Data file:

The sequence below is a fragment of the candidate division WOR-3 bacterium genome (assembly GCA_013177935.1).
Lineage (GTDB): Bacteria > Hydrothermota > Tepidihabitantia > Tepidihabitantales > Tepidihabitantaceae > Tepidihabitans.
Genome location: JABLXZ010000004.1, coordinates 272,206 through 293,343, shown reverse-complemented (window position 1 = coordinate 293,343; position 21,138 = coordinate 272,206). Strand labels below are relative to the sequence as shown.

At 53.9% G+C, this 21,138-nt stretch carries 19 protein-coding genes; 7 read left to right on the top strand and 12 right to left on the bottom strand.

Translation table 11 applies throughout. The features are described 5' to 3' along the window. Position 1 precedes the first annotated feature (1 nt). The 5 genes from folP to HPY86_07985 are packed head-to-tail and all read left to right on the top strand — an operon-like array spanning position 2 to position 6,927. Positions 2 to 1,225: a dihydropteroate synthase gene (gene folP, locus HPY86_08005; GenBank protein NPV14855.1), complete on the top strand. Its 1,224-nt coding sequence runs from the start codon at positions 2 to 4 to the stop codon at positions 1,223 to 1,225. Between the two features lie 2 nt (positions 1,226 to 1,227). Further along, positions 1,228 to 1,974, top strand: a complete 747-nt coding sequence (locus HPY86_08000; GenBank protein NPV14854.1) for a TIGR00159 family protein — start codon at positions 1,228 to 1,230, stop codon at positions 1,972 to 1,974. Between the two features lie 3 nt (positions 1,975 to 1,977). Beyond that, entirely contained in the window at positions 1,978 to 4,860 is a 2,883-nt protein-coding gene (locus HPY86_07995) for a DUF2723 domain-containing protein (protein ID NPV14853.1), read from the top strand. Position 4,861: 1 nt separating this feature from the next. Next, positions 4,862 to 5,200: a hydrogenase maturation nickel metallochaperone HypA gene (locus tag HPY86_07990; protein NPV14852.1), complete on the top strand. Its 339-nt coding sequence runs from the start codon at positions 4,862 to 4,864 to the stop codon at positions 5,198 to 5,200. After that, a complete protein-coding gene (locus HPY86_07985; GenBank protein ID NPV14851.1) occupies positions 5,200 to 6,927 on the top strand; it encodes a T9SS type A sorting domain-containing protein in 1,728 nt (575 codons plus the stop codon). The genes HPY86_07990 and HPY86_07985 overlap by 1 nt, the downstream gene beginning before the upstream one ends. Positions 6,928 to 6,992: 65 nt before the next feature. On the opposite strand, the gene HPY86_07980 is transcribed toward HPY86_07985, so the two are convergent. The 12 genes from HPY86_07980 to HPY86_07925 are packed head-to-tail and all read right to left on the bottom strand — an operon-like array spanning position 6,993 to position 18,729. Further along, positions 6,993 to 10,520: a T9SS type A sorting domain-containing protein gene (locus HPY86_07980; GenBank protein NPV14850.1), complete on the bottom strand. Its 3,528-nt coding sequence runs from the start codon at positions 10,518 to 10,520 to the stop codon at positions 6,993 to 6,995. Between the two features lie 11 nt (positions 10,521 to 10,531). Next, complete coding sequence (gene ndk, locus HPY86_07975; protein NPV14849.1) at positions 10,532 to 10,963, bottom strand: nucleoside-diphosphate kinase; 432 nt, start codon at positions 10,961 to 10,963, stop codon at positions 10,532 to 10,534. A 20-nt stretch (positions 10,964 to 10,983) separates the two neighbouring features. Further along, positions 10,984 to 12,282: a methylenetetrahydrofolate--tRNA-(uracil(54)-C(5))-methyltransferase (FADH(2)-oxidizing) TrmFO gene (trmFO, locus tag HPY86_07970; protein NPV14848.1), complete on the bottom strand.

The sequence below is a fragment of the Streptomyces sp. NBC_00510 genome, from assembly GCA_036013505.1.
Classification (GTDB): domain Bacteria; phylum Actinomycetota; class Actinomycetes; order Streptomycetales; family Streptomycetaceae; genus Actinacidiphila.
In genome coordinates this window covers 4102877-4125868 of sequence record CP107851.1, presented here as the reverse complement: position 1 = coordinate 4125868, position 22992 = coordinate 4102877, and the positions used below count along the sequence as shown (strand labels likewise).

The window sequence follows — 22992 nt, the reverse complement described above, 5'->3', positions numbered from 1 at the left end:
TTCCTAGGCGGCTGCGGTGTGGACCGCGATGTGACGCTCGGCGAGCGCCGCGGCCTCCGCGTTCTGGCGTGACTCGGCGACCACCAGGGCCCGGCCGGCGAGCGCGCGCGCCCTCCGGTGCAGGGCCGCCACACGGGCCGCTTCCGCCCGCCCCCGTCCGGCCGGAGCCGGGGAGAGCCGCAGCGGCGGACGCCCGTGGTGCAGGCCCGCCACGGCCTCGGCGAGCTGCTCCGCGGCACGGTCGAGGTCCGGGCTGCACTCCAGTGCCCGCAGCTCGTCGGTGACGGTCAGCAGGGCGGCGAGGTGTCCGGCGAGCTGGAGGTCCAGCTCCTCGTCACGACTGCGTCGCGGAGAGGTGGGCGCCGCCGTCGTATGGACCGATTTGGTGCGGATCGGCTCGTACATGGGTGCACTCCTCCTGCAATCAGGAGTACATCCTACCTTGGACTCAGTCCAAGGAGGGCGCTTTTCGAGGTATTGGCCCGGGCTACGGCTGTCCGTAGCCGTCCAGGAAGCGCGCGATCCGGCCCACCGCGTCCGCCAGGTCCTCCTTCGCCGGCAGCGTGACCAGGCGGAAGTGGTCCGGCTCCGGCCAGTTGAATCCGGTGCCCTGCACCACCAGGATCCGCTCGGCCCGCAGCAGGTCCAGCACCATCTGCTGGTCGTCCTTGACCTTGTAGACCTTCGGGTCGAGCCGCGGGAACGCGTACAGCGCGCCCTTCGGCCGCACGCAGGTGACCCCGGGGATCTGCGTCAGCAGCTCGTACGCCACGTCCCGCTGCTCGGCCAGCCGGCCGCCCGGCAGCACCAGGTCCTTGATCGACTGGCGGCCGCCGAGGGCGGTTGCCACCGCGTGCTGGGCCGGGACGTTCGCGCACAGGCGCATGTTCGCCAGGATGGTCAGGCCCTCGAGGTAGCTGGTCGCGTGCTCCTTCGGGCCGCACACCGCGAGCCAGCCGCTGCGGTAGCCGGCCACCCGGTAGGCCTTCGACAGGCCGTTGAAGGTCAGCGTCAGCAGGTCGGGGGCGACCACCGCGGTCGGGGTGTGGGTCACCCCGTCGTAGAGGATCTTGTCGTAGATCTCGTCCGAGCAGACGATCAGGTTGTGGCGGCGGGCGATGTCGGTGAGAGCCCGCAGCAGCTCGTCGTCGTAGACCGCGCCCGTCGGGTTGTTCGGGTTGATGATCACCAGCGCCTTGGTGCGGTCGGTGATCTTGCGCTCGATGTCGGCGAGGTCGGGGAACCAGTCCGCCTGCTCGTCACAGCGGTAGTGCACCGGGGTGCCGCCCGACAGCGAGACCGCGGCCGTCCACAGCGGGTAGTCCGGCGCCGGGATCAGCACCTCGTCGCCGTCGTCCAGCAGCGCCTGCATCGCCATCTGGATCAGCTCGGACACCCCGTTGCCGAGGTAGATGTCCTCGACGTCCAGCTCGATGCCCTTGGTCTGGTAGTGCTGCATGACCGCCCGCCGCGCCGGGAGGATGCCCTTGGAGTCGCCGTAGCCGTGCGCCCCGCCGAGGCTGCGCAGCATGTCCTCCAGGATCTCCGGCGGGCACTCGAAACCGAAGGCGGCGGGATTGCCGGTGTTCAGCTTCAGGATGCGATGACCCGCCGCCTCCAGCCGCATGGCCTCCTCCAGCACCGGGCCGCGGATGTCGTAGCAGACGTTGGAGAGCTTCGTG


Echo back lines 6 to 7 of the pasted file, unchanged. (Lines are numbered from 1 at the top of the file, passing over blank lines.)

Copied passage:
The sequence below is a fragment of the Streptomyces sp. NBC_00510 genome, from assembly GCA_036013505.1.
Classification (GTDB): domain Bacteria; phylum Actinomycetota; class Actinomycetes; order Streptomycetales; family Streptomycetaceae; genus Actinacidiphila.